The book was published in 2014, in German. Last year an insert was added, delivering the text in both English and Chinese; it translates the foreword, the introduction, the photo captions, the epilogue, and the authors’ biographies. The mechanics of reading the supplement while paging through the photographs is not awkward, and it’s certainly worthwhile, for it allows a glimpse into a remote and beautiful place as rare as the animals that live there. That rarity is striking, as told in this essay on page 77, accompanying a photograph of a pair of Arctic terns standing against a majestic alpine background:

We saw maybe 200 or 300 of the 130,000 Antarctic terns that exist worldwide. Maybe seven of the 400,000 leopard seals, one of the 2,000 blue whales, 80 of the striated caracaras—every animal that we meet is a specimen of its species that exist in the thousands, hundreds of thousands, more rarely in the millions. They are relatively small groups. All the king penguins of the world, maybe 1.5 million, would fill Copenhagen or Hamburg…. I don’t actually know what I want to say. But in comparison the seven billion individuals of the species Homo sapiens 130,000 terns seems vanishingly few.… But humans live globally, everywhere, in every habitat, whereas these terns only in this one.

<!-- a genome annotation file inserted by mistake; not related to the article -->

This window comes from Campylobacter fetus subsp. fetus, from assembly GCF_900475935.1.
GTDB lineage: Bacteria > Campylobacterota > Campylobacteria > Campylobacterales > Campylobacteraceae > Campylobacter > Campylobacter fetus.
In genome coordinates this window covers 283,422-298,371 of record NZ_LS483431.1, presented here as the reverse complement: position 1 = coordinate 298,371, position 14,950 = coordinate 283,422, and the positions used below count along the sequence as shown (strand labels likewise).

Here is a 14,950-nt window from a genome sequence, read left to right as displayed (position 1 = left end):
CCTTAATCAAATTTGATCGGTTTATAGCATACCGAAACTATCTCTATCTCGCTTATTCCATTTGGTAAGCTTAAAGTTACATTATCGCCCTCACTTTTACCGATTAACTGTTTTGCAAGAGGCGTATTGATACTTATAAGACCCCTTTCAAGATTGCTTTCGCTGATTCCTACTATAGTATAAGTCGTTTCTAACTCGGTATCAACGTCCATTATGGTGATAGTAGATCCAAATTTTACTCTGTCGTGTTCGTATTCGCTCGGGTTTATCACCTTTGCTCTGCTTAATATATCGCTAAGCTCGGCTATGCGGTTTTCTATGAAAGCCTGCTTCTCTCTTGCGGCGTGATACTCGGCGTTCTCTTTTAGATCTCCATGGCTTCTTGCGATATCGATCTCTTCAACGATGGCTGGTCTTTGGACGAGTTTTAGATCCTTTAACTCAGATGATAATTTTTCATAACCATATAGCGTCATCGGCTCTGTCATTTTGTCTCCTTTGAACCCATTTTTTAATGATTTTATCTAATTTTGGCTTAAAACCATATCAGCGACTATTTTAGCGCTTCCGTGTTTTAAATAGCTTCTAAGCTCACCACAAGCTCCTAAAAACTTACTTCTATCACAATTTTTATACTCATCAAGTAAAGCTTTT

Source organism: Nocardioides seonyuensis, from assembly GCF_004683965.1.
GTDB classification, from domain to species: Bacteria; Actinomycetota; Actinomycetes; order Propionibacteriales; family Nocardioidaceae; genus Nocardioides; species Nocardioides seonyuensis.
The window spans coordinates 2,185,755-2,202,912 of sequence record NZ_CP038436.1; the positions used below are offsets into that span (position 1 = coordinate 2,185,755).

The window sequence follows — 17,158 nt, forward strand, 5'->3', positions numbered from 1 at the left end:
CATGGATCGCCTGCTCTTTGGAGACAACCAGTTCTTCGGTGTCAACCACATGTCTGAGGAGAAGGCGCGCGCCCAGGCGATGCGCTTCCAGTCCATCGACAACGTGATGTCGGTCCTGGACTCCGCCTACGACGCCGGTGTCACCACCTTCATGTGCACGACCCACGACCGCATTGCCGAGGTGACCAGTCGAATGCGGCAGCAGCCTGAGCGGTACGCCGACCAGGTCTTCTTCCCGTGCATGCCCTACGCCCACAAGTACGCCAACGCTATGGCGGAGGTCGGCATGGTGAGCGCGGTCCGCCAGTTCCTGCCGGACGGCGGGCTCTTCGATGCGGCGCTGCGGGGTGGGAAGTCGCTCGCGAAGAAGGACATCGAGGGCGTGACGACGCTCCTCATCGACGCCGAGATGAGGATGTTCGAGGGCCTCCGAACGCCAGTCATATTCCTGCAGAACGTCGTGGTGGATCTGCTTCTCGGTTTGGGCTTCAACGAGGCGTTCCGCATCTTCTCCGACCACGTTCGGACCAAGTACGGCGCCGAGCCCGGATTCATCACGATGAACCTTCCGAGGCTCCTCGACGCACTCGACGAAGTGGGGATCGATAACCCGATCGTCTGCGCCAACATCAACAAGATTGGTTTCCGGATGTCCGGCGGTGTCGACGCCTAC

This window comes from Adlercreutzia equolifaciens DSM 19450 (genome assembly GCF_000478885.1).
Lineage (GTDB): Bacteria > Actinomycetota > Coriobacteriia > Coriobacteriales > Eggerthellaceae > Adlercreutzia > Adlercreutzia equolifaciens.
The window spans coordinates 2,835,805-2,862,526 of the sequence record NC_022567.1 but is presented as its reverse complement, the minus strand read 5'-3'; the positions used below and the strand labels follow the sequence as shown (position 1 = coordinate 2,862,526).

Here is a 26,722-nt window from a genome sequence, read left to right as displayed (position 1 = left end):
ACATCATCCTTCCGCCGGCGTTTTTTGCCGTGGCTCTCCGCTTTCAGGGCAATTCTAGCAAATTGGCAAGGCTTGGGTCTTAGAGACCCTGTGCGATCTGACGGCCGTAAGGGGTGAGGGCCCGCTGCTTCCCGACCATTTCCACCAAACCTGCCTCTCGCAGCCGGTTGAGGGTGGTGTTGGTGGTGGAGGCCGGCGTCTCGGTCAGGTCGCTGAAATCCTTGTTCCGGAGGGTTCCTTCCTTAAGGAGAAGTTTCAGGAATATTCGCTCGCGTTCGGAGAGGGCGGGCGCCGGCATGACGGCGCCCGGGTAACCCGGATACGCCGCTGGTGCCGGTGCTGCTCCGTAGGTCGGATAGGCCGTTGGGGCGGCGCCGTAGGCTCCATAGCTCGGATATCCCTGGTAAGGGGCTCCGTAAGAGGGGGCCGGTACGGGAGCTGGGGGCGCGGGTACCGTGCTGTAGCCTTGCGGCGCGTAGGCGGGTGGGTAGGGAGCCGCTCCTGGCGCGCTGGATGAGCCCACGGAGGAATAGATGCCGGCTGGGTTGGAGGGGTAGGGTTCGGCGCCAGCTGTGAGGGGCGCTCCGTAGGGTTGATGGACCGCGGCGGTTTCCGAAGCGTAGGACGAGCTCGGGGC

Thousands of Penguins

“A hundred thousand Hellos, they don’t call a name, they simply call Hello. Would I recognize the voice of my mother amongst 100,000 voices, here, in a storm?”